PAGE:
Why J.C. Penney Will Open Even Earlier on Thanksgiving this Year

November 13, 2015, 6:26 PM UTC
Photograph by Matthew Staver/Bloomberg/Getty

Our hopes have been dashed.

Retailers from Macy’s (M) Target, (TGT) Kohl’s (KSS), and Sears (SHLD) recently announced they were kicking off their Black Friday shopping events at the same time as last year—6 p.m. on Thanksgiving in those stores’ cases. So, we believed that the end of “Black Friday” creep was upon us.

That phenomenon has pushed up the start of Black Friday shopping madness from the crack of dawn on Friday in 2009 to opening earlier and earlier on Thanksgiving Day itself, encroaching on the most important U.S. holiday of the year. Many retailers seemed to hit a wall at 6 p.m. last year, seeing little sales upside to opening even earlier, especially considering the higher labor costs that can eat into already pressured profits.

Last year, J.C. Penney one-upped rivals by opening at 5 p.m. This year, Penney will open even earlier, at 3 p.m., giving it a three-hour lead over its most direct rivals, Macy’s, with which it co-anchors about 400 malls, and Kohl’s.

Why? Penney CEO Marvin Ellison claims his managers in the field said the retailer should. “They understood the importance of being first and the importance to make sure that we win the Thanksgiving weekend,” Ellison told Wall Street analysts on Friday.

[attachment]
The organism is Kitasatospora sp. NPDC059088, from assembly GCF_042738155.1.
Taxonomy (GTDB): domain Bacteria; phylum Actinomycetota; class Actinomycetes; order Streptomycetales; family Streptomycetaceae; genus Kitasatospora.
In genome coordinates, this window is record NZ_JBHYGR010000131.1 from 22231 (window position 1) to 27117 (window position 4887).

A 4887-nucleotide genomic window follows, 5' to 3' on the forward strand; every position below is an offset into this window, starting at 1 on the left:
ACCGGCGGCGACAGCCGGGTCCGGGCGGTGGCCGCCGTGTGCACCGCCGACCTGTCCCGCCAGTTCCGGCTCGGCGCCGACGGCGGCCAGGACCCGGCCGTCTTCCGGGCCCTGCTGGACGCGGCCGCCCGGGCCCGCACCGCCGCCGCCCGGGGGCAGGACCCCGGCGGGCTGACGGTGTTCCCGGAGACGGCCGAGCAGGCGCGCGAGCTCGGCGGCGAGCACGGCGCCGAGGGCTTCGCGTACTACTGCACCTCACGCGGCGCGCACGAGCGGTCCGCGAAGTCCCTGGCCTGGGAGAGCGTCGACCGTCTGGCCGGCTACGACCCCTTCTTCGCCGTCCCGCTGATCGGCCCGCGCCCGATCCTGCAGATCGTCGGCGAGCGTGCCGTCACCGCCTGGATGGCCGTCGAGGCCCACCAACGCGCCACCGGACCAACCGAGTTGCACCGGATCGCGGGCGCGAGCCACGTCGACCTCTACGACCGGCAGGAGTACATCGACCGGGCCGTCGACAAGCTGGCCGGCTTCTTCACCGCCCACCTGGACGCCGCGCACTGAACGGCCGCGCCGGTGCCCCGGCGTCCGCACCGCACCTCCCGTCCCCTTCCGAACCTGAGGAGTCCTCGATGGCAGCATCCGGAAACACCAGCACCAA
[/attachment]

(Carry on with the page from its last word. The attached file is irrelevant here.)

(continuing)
Seemingly aware of how controversial Thanksgiving openings already are with a big chunk of the public, Ellison said that working that shift was voluntary. Penney will pay workers double time for being in stores at the moment most Americans will be at the table with their turkey.

Penney reported the highest third-quarter comparable sales growth among its peers, posting a 6.4% increase, in contrast to Macy’s dismal 3.9% decline.

The retailer is still billions of sales dollars behind where it was in 2012, before it tried to go upmarket in a since-abandoned strategy. (Three years ago, Penney opened at 6 a.m. on Friday, while rivals opened six hours earlier. It suffered from the move.)

So, being fair to workers is one consideration. But so are revenues.

“We’ve also first thought about winning versus the competition,” Ellison added.

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